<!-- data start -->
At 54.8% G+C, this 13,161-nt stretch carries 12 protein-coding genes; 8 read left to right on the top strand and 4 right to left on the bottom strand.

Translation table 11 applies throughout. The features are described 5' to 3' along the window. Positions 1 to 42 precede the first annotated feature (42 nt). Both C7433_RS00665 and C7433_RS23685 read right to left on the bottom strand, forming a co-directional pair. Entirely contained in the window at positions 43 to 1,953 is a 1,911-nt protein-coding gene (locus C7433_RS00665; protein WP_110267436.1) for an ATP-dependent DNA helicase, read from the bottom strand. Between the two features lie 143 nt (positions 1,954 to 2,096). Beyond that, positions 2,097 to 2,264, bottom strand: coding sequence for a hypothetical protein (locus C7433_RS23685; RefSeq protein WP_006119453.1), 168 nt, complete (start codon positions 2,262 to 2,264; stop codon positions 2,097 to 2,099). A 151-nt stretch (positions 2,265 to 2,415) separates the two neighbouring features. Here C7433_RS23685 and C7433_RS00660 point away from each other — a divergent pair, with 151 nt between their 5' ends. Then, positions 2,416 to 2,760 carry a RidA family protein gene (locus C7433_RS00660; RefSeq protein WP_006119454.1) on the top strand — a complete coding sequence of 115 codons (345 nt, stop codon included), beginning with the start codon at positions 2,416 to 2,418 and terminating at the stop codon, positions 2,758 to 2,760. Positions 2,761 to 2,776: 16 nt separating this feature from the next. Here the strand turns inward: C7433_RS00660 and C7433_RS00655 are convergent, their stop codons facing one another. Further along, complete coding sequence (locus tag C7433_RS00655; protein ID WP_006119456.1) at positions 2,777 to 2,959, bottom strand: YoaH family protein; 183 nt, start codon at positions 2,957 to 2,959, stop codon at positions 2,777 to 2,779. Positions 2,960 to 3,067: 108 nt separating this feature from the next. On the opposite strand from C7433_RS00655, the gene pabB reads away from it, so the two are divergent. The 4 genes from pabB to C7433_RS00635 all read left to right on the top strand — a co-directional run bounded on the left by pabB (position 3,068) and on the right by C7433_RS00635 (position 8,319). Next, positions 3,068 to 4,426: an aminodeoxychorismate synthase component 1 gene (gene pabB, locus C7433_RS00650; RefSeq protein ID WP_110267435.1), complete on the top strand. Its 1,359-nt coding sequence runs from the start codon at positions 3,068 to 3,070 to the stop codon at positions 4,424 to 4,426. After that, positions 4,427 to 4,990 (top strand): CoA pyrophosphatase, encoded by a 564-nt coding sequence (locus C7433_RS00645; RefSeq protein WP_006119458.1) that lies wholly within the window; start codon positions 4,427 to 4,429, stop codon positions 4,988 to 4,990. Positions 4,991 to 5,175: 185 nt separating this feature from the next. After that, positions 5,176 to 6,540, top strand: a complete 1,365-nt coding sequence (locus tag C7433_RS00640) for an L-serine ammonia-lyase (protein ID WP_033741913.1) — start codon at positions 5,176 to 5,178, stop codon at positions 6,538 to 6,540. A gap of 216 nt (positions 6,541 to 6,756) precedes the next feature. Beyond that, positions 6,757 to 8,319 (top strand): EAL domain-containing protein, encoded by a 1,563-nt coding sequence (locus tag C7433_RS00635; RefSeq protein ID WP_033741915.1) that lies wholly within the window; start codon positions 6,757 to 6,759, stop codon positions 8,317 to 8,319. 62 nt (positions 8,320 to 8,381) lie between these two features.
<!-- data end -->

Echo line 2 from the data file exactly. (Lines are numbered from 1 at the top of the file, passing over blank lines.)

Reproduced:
Translation table 11 applies throughout. The features are described 5' to 3' along the window. Positions 1 to 42 precede the first annotated feature (42 nt). Both C7433_RS00665 and C7433_RS23685 read right to left on the bottom strand, forming a co-directional pair. Entirely contained in the window at positions 43 to 1,953 is a 1,911-nt protein-coding gene (locus C7433_RS00665; protein WP_110267436.1) for an ATP-dependent DNA helicase, read from the bottom strand. Between the two features lie 143 nt (positions 1,954 to 2,096). Beyond that, positions 2,097 to 2,264, bottom strand: coding sequence for a hypothetical protein (locus C7433_RS23685; RefSeq protein WP_006119453.1), 168 nt, complete (start codon positions 2,262 to 2,264; stop codon positions 2,097 to 2,099). A 151-nt stretch (positions 2,265 to 2,415) separates the two neighbouring features. Here C7433_RS23685 and C7433_RS00660 point away from each other — a divergent pair, with 151 nt between their 5' ends. Then, positions 2,416 to 2,760 carry a RidA family protein gene (locus C7433_RS00660; RefSeq protein WP_006119454.1) on the top strand — a complete coding sequence of 115 codons (345 nt, stop codon included), beginning with the start codon at positions 2,416 to 2,418 and terminating at the stop codon, positions 2,758 to 2,760. Positions 2,761 to 2,776: 16 nt separating this feature from the next. Here the strand turns inward: C7433_RS00660 and C7433_RS00655 are convergent, their stop codons facing one another. Further along, complete coding sequence (locus tag C7433_RS00655; protein ID WP_006119456.1) at positions 2,777 to 2,959, bottom strand: YoaH family protein; 183 nt, start codon at positions 2,957 to 2,959, stop codon at positions 2,777 to 2,779. Positions 2,960 to 3,067: 108 nt separating this feature from the next. On the opposite strand from C7433_RS00655, the gene pabB reads away from it, so the two are divergent. The 4 genes from pabB to C7433_RS00635 all read left to right on the top strand — a co-directional run bounded on the left by pabB (position 3,068) and on the right by C7433_RS00635 (position 8,319). Next, positions 3,068 to 4,426: an aminodeoxychorismate synthase component 1 gene (gene pabB, locus C7433_RS00650; RefSeq protein ID WP_110267435.1), complete on the top strand. Its 1,359-nt coding sequence runs from the start codon at positions 3,068 to 3,070 to the stop codon at positions 4,424 to 4,426. After that, positions 4,427 to 4,990 (top strand): CoA pyrophosphatase, encoded by a 564-nt coding sequence (locus C7433_RS00645; RefSeq protein WP_006119458.1) that lies wholly within the window; start codon positions 4,427 to 4,429, stop codon positions 4,988 to 4,990. Positions 4,991 to 5,175: 185 nt separating this feature from the next. After that, positions 5,176 to 6,540, top strand: a complete 1,365-nt coding sequence (locus tag C7433_RS00640) for an L-serine ammonia-lyase (protein ID WP_033741913.1) — start codon at positions 5,176 to 5,178, stop codon at positions 6,538 to 6,540. A gap of 216 nt (positions 6,541 to 6,756) precedes the next feature. Beyond that, positions 6,757 to 8,319 (top strand): EAL domain-containing protein, encoded by a 1,563-nt coding sequence (locus tag C7433_RS00635; RefSeq protein ID WP_033741915.1) that lies wholly within the window; start codon positions 6,757 to 6,759, stop codon positions 8,317 to 8,319. 62 nt (positions 8,320 to 8,381) lie between these two features.